Event Title

Maternal Depression and Sibling Conflict

Presenter Information

Crystal Garcia De Alba

Presentation Type

Poster Presentation

Location

SMSU Event Center BC

Faculty Mentor

Dr. Stacy Forcino

Start Date

5-16-2019 9:30 AM

End Date

5-16-2019 11:00 AM

Abstract

Abstract Past research has consistently found that children of depressed mothers are more likely to exhibit externalizing behavior problems, including physical aggression, than children of mothers who are not depressed (e.g., Fisher, Brock, O’Hara, Kopelman, & Stuart 2015; Narayan, Chen, Martinez, Gold, & Klimes, 2015). However, less is known about the link between maternal depression and sibling conflict, including sibling aggression, more specifically. Children with externalizing problems are more likely to exhibit sibling conflict, but problematic sibling conflict also occurs in children without more general behavior problems (Buist &Vermande,2014). Indeed, sibling conflict is quite common (Tucker, Finkelhor, Shattuck, & Turner, 2013; Tippett & Wolke, 2015). Sibling conflict is often perceived as innocuous, but research has shown that it is related to negative psychosocial outcomes in adolescence, and early adulthood (Low, Short, & Snyder, 2012; Vandell & Bailey, 1992). Therefore, it is important to identify factors that may contribute to the development of sibling conflict. The current study explores the relationship between maternal depression and sibling conflict using data from the Millennium Cohort Study (MSC), an ongoing longitudinal study. Over 18,000 mothers who gave birth to a child in the UK in 2000 or 2001 were enrolled at that time and families have been followed since. For the current study, maternal depression and sibling conflict were assessed at sweep 6, which occurred in 2015-2016 when target children were 11 years old. Data analysis and results will be presented.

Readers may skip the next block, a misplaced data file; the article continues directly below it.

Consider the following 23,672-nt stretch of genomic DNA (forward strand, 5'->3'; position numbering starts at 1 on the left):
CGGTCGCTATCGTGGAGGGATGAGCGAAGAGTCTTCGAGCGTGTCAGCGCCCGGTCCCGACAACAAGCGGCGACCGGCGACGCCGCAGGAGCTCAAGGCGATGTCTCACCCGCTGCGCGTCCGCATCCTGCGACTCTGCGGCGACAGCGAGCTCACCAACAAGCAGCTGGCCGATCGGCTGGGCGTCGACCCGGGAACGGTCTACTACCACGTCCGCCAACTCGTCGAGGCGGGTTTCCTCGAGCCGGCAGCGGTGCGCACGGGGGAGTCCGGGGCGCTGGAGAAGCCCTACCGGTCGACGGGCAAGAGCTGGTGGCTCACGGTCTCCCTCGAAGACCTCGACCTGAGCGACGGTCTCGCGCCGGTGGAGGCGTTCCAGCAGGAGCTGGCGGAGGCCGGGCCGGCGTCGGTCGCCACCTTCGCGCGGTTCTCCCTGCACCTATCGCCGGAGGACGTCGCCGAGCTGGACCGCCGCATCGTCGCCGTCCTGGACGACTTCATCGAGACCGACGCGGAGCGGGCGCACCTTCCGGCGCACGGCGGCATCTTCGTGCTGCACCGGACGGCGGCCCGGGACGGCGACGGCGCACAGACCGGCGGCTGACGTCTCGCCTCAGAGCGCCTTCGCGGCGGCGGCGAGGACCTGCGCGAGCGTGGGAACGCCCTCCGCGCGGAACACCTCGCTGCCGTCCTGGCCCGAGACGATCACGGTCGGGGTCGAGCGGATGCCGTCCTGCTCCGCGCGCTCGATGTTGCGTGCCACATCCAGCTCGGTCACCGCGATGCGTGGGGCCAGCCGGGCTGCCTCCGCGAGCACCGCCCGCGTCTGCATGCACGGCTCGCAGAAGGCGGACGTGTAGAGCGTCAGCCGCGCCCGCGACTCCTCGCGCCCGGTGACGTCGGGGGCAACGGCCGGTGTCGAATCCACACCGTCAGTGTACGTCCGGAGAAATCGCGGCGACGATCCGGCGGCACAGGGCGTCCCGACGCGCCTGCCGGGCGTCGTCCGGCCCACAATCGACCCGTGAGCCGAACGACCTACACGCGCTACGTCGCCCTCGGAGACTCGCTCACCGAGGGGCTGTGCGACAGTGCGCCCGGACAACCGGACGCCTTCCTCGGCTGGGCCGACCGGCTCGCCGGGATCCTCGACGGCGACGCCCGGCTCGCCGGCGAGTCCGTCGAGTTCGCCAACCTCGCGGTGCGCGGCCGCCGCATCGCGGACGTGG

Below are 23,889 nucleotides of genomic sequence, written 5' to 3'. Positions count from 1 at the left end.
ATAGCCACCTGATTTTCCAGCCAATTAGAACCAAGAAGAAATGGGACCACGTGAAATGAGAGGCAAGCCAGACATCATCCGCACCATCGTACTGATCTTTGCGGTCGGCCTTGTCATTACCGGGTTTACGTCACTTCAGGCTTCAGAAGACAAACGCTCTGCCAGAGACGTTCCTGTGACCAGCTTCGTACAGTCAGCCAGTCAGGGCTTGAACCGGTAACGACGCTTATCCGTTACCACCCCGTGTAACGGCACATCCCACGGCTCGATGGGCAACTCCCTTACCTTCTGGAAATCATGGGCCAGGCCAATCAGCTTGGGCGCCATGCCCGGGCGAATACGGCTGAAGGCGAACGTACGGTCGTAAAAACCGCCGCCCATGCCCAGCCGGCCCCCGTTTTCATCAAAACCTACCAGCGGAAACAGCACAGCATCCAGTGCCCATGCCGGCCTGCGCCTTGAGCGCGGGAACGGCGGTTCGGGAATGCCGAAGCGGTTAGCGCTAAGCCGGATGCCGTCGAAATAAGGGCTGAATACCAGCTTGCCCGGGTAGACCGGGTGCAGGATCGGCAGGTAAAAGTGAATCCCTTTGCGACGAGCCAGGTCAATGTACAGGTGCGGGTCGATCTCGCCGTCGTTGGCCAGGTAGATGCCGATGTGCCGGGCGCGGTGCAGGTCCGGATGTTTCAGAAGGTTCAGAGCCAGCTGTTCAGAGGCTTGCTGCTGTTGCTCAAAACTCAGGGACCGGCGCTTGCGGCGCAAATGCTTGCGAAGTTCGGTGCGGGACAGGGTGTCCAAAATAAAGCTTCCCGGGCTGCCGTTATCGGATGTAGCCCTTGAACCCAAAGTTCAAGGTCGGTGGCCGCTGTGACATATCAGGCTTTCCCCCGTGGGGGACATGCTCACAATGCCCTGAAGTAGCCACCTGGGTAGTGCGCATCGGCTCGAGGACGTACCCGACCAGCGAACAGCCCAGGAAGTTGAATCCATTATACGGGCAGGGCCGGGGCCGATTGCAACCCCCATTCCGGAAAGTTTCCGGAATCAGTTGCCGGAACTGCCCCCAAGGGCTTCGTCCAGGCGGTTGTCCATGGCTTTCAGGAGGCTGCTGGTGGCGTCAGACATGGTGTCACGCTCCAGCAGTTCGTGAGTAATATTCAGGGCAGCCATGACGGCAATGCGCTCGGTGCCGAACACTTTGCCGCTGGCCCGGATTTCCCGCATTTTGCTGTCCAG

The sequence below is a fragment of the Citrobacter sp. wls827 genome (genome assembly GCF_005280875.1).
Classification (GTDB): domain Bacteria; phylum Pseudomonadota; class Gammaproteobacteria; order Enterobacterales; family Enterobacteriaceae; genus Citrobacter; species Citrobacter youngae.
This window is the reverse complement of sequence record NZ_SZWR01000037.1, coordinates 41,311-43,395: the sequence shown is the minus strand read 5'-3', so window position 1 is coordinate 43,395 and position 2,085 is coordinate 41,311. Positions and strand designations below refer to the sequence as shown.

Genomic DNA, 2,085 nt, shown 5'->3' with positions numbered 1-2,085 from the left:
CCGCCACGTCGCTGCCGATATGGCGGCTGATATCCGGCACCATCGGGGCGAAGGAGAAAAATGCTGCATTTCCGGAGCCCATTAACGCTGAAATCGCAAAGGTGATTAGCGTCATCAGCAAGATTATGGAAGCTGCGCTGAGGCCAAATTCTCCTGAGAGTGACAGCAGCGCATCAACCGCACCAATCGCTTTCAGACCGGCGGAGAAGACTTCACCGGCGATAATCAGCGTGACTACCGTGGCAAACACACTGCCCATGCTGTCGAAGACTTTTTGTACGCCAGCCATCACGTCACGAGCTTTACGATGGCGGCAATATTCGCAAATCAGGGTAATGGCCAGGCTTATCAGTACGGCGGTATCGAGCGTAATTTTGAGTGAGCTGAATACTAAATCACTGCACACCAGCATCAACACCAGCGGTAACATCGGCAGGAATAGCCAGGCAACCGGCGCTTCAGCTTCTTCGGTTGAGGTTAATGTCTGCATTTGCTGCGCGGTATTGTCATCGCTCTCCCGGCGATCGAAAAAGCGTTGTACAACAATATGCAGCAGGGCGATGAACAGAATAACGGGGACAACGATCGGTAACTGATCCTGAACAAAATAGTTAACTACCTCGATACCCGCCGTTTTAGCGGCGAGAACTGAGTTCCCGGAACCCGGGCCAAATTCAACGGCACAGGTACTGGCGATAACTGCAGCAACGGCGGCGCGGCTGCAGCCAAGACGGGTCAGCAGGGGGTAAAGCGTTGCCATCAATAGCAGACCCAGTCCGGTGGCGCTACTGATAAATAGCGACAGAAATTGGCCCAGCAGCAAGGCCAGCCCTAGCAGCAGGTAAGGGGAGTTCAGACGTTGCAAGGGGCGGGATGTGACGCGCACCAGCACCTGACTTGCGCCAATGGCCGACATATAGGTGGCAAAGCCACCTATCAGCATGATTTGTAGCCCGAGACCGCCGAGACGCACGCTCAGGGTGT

Share

COinS
 
May 16th, 9:30 AM May 16th, 11:00 AM

Maternal Depression and Sibling Conflict

SMSU Event Center BC

Abstract Past research has consistently found that children of depressed mothers are more likely to exhibit externalizing behavior problems, including physical aggression, than children of mothers who are not depressed (e.g., Fisher, Brock, O’Hara, Kopelman, & Stuart 2015; Narayan, Chen, Martinez, Gold, & Klimes, 2015). However, less is known about the link between maternal depression and sibling conflict, including sibling aggression, more specifically. Children with externalizing problems are more likely to exhibit sibling conflict, but problematic sibling conflict also occurs in children without more general behavior problems (Buist &Vermande,2014). Indeed, sibling conflict is quite common (Tucker, Finkelhor, Shattuck, & Turner, 2013; Tippett & Wolke, 2015). Sibling conflict is often perceived as innocuous, but research has shown that it is related to negative psychosocial outcomes in adolescence, and early adulthood (Low, Short, & Snyder, 2012; Vandell & Bailey, 1992). Therefore, it is important to identify factors that may contribute to the development of sibling conflict. The current study explores the relationship between maternal depression and sibling conflict using data from the Millennium Cohort Study (MSC), an ongoing longitudinal study. Over 18,000 mothers who gave birth to a child in the UK in 2000 or 2001 were enrolled at that time and families have been followed since. For the current study, maternal depression and sibling conflict were assessed at sweep 6, which occurred in 2015-2016 when target children were 11 years old. Data analysis and results will be presented.